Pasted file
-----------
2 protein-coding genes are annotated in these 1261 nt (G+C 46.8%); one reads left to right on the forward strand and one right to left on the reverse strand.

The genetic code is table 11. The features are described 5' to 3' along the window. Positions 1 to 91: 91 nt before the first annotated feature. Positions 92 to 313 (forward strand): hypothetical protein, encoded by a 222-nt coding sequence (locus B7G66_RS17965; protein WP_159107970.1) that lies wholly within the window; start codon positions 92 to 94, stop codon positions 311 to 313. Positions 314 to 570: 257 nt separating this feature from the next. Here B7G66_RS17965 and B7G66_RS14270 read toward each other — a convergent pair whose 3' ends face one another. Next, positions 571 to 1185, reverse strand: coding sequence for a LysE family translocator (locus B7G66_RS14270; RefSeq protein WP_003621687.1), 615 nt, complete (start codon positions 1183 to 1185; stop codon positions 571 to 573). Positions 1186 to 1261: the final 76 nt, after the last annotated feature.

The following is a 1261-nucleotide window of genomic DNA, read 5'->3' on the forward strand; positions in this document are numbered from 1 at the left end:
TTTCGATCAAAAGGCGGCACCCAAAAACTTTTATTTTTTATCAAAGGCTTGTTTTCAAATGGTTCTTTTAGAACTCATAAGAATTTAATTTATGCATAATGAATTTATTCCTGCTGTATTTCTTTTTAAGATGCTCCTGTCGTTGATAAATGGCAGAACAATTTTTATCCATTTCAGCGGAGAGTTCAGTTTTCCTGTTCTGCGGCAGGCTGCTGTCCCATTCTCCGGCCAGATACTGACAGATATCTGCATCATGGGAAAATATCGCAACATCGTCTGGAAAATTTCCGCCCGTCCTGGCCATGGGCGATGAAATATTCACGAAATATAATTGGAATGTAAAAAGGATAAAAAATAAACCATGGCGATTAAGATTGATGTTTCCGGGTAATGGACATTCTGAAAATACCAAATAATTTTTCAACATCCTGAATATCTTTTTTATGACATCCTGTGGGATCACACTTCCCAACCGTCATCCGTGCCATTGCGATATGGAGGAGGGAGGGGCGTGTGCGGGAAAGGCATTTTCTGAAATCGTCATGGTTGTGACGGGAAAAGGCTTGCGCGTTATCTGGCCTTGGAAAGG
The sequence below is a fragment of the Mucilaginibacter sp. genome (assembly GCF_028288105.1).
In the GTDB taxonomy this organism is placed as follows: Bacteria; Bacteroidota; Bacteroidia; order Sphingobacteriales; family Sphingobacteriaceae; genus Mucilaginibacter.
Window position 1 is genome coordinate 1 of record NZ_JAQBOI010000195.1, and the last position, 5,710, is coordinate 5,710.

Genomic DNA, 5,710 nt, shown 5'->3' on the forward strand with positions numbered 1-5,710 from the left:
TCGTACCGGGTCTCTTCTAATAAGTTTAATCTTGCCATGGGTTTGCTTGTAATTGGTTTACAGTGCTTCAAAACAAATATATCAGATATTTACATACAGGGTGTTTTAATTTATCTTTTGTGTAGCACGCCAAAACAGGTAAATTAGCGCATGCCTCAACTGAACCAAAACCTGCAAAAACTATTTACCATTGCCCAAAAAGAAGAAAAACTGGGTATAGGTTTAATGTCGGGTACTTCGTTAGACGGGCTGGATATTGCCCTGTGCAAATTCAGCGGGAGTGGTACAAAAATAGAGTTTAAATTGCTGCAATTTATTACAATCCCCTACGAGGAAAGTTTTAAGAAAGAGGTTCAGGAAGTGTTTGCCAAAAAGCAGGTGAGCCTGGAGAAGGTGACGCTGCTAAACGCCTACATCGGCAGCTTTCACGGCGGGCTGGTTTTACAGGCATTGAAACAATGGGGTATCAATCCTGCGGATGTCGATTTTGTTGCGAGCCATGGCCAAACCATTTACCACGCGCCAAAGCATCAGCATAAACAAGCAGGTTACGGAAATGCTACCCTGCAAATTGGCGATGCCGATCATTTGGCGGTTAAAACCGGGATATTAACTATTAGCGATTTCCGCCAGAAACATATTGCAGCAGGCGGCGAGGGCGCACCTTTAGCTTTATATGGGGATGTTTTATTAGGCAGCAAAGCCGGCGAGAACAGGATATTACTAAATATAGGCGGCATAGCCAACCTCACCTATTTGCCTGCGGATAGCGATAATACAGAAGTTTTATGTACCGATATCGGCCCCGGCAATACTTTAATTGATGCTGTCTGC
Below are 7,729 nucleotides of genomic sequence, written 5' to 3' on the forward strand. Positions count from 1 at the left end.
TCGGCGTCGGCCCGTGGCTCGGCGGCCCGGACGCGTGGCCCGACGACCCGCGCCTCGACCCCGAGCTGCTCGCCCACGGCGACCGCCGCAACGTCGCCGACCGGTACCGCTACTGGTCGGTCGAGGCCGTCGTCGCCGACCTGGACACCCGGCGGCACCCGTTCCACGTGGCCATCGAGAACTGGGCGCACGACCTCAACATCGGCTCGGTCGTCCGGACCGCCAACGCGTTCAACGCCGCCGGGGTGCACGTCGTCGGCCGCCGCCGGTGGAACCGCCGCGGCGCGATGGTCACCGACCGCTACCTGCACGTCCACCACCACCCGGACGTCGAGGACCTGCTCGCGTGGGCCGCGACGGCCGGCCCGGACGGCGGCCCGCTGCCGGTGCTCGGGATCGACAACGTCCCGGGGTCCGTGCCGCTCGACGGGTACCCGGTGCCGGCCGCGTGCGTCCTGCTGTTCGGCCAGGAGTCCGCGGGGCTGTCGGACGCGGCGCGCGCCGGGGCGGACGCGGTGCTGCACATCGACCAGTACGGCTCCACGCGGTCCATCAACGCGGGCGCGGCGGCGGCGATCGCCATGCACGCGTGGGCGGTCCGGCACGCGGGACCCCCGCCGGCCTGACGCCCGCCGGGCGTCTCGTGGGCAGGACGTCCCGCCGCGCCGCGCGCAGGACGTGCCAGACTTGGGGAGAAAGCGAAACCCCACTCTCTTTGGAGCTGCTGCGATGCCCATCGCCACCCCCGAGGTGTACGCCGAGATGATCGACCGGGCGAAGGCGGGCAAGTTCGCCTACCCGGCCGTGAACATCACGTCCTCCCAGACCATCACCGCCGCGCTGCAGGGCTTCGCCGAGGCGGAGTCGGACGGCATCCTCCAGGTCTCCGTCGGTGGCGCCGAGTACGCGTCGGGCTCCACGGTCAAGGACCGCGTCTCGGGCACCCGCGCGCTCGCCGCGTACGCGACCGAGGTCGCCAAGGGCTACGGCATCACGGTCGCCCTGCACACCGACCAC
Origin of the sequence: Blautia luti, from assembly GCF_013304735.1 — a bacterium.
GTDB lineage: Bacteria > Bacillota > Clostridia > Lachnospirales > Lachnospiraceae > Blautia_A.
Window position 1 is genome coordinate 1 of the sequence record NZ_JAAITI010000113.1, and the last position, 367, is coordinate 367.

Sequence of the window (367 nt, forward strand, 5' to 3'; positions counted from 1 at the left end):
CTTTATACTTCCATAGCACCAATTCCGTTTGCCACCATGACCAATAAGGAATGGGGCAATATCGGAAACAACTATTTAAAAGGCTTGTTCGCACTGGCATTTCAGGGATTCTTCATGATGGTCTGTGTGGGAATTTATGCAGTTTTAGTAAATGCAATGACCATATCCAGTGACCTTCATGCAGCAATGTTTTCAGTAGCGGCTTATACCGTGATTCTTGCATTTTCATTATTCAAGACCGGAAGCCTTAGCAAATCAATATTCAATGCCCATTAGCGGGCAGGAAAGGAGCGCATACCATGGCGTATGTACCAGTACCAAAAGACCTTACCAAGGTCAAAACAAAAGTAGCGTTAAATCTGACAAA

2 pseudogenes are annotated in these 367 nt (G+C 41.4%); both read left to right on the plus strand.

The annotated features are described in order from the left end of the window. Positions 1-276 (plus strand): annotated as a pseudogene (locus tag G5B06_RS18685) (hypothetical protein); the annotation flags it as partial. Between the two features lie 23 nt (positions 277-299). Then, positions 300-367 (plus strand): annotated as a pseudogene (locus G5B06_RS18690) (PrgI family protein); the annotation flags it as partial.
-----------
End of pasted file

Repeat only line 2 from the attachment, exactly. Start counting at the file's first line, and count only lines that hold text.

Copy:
The genetic code is table 11. The features are described 5' to 3' along the window. Positions 1 to 91: 91 nt before the first annotated feature. Positions 92 to 313 (forward strand): hypothetical protein, encoded by a 222-nt coding sequence (locus B7G66_RS17965; protein WP_159107970.1) that lies wholly within the window; start codon positions 92 to 94, stop codon positions 311 to 313. Positions 314 to 570: 257 nt separating this feature from the next. Here B7G66_RS17965 and B7G66_RS14270 read toward each other — a convergent pair whose 3' ends face one another. Next, positions 571 to 1185, reverse strand: coding sequence for a LysE family translocator (locus B7G66_RS14270; RefSeq protein WP_003621687.1), 615 nt, complete (start codon positions 1183 to 1185; stop codon positions 571 to 573). Positions 1186 to 1261: the final 76 nt, after the last annotated feature.